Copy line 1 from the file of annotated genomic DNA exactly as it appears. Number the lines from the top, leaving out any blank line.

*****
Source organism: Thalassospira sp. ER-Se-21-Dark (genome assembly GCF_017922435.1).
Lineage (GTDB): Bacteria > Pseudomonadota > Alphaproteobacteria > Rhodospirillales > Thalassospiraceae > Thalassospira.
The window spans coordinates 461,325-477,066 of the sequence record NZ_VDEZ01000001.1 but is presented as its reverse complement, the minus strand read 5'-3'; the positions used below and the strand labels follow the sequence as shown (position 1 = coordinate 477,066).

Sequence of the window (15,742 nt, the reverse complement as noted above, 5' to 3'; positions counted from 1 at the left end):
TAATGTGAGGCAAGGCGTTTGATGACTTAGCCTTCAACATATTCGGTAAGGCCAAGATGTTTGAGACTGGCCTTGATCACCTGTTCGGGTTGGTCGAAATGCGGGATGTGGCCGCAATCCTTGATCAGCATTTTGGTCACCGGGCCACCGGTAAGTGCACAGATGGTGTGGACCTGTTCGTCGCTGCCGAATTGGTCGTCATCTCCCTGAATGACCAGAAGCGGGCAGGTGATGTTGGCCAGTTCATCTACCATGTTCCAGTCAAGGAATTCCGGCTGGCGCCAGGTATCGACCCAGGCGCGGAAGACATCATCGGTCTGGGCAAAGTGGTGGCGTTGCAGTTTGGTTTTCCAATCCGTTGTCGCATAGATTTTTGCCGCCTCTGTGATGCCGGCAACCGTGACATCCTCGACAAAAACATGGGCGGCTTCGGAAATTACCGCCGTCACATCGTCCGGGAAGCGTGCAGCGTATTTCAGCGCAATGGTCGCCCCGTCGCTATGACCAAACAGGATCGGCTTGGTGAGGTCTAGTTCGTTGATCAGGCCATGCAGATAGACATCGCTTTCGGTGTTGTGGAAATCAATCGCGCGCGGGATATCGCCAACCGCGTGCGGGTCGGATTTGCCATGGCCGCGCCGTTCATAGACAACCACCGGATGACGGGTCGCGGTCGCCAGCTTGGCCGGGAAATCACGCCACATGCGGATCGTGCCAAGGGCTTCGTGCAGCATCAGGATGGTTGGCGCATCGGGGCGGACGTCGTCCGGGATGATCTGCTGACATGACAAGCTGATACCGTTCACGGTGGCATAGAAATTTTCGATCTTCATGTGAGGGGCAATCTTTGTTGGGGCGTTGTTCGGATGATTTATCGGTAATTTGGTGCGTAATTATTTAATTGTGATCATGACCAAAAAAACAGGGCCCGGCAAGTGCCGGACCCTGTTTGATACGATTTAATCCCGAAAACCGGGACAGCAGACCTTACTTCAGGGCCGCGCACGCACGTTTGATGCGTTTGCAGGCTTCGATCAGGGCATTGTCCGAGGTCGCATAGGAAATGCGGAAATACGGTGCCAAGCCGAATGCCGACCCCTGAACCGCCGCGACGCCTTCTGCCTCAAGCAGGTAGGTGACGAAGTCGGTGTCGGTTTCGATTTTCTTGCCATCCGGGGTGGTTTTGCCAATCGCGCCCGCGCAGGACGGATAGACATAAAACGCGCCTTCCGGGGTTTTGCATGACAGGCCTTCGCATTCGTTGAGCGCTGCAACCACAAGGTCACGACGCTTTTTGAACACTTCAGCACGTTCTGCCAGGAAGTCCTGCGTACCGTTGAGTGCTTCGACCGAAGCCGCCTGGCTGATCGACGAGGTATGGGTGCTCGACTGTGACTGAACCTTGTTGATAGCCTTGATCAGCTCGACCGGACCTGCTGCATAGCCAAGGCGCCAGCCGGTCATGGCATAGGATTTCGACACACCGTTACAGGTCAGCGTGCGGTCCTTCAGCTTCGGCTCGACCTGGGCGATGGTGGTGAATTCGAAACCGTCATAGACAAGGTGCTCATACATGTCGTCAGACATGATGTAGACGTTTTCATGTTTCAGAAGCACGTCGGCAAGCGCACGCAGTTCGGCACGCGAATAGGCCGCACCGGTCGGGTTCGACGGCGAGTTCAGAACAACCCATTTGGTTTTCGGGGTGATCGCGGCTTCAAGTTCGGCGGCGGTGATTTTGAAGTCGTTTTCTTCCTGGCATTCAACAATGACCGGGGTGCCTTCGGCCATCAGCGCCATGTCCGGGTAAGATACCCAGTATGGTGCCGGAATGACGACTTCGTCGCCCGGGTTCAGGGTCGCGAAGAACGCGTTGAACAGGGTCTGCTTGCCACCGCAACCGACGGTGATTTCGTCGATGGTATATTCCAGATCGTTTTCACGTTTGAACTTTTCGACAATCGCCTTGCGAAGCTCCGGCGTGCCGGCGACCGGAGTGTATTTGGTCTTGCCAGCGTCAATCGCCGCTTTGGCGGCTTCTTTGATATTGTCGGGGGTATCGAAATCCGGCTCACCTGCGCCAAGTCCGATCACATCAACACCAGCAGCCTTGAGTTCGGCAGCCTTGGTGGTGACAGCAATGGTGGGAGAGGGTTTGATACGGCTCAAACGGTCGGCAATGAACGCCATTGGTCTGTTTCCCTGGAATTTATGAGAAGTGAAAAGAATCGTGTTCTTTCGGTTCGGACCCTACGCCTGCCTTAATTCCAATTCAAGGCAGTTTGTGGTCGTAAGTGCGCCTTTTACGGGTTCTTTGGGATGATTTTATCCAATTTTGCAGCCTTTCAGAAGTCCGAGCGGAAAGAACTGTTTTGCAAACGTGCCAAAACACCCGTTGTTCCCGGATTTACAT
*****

Source organism: Thalassospira sp. ER-Se-21-Dark (genome assembly GCF_017922435.1).